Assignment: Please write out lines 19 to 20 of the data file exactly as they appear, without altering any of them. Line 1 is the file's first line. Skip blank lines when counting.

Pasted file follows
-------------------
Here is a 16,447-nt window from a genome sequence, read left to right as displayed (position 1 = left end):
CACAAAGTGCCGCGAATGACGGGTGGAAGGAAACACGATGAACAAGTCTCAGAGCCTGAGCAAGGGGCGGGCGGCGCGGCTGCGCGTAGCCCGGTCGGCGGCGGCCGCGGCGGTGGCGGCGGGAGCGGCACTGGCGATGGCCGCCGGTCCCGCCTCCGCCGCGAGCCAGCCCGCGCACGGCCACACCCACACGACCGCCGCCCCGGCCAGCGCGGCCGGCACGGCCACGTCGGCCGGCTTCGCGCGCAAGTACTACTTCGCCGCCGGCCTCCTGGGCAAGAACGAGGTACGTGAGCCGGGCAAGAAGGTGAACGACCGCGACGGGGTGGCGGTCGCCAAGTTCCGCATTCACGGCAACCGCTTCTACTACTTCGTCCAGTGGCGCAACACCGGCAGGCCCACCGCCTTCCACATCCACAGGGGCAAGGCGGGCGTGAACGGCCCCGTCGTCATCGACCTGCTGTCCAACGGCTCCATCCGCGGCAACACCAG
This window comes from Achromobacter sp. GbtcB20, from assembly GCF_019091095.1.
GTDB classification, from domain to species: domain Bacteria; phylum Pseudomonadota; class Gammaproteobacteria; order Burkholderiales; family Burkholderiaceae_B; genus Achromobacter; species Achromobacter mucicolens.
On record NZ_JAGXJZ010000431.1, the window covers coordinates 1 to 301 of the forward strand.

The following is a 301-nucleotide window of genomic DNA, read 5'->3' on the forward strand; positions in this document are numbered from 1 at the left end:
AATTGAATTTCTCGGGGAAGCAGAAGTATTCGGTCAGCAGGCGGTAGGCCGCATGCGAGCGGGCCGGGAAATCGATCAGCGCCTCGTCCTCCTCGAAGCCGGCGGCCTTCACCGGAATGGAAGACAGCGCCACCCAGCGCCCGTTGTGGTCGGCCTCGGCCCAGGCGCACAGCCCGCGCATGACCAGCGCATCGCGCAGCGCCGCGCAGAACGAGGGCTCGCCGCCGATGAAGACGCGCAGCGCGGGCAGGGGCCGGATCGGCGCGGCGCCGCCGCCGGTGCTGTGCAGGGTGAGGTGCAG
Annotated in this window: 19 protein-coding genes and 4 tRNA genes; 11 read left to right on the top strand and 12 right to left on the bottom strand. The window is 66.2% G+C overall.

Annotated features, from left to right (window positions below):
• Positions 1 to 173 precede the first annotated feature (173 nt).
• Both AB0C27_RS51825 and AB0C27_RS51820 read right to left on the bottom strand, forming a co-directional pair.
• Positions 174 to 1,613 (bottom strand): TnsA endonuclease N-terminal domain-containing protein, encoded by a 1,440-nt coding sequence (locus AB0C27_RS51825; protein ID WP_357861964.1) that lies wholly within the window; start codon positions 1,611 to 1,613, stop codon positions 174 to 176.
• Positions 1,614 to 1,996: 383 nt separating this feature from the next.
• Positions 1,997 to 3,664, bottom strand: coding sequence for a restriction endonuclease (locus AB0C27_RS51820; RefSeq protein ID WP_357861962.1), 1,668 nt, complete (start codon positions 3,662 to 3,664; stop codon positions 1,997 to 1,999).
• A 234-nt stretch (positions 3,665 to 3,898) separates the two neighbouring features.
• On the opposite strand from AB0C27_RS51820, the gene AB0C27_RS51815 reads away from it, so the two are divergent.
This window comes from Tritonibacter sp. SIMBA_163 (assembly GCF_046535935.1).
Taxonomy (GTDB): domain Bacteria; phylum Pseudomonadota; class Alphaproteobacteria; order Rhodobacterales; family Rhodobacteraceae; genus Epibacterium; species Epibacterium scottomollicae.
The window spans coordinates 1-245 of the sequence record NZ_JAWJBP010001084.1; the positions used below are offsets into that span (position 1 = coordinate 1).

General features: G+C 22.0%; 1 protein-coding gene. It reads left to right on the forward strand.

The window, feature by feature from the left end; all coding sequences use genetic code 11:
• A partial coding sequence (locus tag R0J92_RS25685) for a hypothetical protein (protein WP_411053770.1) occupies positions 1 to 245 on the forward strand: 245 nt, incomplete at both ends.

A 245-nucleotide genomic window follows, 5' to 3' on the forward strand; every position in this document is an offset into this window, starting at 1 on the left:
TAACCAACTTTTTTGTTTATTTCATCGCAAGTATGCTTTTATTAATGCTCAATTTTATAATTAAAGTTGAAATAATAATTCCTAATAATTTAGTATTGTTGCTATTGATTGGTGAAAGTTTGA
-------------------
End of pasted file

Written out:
The window spans coordinates 1-245 of the sequence record NZ_JAWJBP010001084.1; the positions used below are offsets into that span (position 1 = coordinate 1).

General features: G+C 22.0%; 1 protein-coding gene. It reads left to right on the forward strand.